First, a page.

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I think I have finally hit another bench mark of health. For the past three weeks I have actually been able to depend on my body. I am learning to feel the difference between when a little push will set me back and when a little push is all I need to get quite a lot done.

Most weeks I am out of the house nearly every day. And when I do go out I make several stops. I am finally able to compile a list of things that need doing (within reason) and do them all in a single trip out and about. About one-quarter of the time I am able to return from shopping and do household business such as: making dinner or doing some cleaning.

Side effects vary from infusion to infusion. For example if I have done nothing but rest prior to the day of infusion I can expect to feel almost normal (except for some additional pain, nausea and tiredness) post-infusion. If, however, I have had a busy day prior to infusion I can expect to be flattened by every major side effect I have listed in prior posts within two hours of finishing my Ampligen. I really try to mitigate my activity on the days preceding infusion. I don’t always succeed, but at least I try.

I have successfully ‘re-upped’ with Hemispherx and I am moving into my second six month period. (That said my six month anniversary won’t actually occur until December 7th.)

I am still on my dose of 50 mg Ampligen twice weekly. It seems to do the job just fine for me personally.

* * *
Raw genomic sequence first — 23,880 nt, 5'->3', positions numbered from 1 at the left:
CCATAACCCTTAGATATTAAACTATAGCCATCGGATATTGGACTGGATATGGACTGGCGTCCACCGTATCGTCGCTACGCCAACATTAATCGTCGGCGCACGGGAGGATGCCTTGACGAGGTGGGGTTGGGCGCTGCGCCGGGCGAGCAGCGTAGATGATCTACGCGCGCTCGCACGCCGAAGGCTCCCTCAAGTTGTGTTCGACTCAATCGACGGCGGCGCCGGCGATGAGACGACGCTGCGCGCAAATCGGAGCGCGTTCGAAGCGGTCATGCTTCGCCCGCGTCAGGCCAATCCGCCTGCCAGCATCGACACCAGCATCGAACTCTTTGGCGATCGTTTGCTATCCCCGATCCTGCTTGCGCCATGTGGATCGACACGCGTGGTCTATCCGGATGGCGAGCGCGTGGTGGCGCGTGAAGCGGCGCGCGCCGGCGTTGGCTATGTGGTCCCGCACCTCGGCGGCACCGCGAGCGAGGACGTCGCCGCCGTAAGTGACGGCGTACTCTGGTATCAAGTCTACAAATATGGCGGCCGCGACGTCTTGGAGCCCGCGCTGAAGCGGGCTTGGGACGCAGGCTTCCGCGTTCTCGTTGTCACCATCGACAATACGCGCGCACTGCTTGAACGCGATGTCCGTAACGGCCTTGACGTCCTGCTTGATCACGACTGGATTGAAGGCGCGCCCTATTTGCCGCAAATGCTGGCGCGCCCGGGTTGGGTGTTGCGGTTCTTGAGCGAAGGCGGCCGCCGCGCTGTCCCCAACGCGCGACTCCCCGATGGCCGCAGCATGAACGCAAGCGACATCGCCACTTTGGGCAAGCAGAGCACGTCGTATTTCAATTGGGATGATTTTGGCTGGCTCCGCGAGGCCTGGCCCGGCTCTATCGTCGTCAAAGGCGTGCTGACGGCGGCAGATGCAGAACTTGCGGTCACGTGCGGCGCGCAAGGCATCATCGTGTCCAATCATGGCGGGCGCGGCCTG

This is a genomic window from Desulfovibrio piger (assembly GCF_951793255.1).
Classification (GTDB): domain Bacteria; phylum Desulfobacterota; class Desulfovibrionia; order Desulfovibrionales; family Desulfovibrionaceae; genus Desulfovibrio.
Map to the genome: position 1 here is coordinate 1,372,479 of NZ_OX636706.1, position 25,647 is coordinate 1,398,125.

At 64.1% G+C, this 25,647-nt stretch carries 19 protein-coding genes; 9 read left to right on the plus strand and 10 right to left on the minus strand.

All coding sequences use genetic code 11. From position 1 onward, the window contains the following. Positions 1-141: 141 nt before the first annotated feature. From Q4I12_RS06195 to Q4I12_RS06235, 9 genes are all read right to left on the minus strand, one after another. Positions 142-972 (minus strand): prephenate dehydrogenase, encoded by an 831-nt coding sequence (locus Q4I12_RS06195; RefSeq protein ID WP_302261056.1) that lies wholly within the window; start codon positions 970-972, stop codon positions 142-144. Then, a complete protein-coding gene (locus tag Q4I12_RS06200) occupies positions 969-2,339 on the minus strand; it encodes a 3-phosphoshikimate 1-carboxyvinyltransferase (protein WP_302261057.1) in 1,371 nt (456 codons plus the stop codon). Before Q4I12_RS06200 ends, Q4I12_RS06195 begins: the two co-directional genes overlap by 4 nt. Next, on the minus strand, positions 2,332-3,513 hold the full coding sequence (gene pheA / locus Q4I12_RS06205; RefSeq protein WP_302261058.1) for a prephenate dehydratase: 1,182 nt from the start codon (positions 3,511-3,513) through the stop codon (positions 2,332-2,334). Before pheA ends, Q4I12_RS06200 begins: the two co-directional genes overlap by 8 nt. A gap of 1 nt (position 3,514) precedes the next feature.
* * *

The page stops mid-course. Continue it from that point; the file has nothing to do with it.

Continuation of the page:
I am looking forward to the holiday season this year more than I have in a long while. I’ll actually be able to participate in all (or at least most) of the family activities.  Compared to past years of being bedridden, sick and saying “you go on without me” this year is going to be glorious.

I hope your holidays are wonderful.

Sophie

 

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I am making progress. I hit two major milestones thanks to Ampligen this week. The first is that I managed to go out to more than one store in a single trip. I made it through three stores in one day! I was out for two hours. I did come home and feel less than stellar, but I did it. With a nap and some Tylenol I was able to have a normal evening without too much increased pain. I was even able to play fetch with the dogs after dinner.

 The other milestone was I was able to make it to church. I didn’t stay for the entire service, but it was the first time I have been in a very long time.  I came home tired, but after a nap and some lunch I have been able to get to work on this blog entry. Pulitzer worthy it is not, but hopefully it is at least coherent!

The bone pain has reduced in severity and duration. I usually have bone pain for about 24 hours after every infusion. 

Nausea is still my constant companion. Occasionally his buddy, the Technicolor yawn, will spend a few hours with me.  

My hair follicles still burn as if each individual hair is on fire, but only for about 24 hours after each infusion (as opposed to constantly when I began the Ampligen). The chemical burning feeling seems to be directly related to Ampligen infusions and hair loss. The more a section of my head burns, the more hair will fall out from that section of scalp.

The main side effect I have had to learn to cope with this week is dreams. What happens when your brain has been wrapped in a velvet cloak of fog for more than two decades? What dreams begin to awaken when the cloak begins to be lifted? And more importantly what the heck can I do about it? 

I know that I have mentioned vivid dreams before in connection with Ampligen, but I never knew dreams could perfectly mimic life right down to the smells and tastes. Dreams are supposed to be images, sounds, sensations, emotions and thoughts experienced while sleeping, but this is almost like living another life. And that life is horrible and frightening beyond imagination.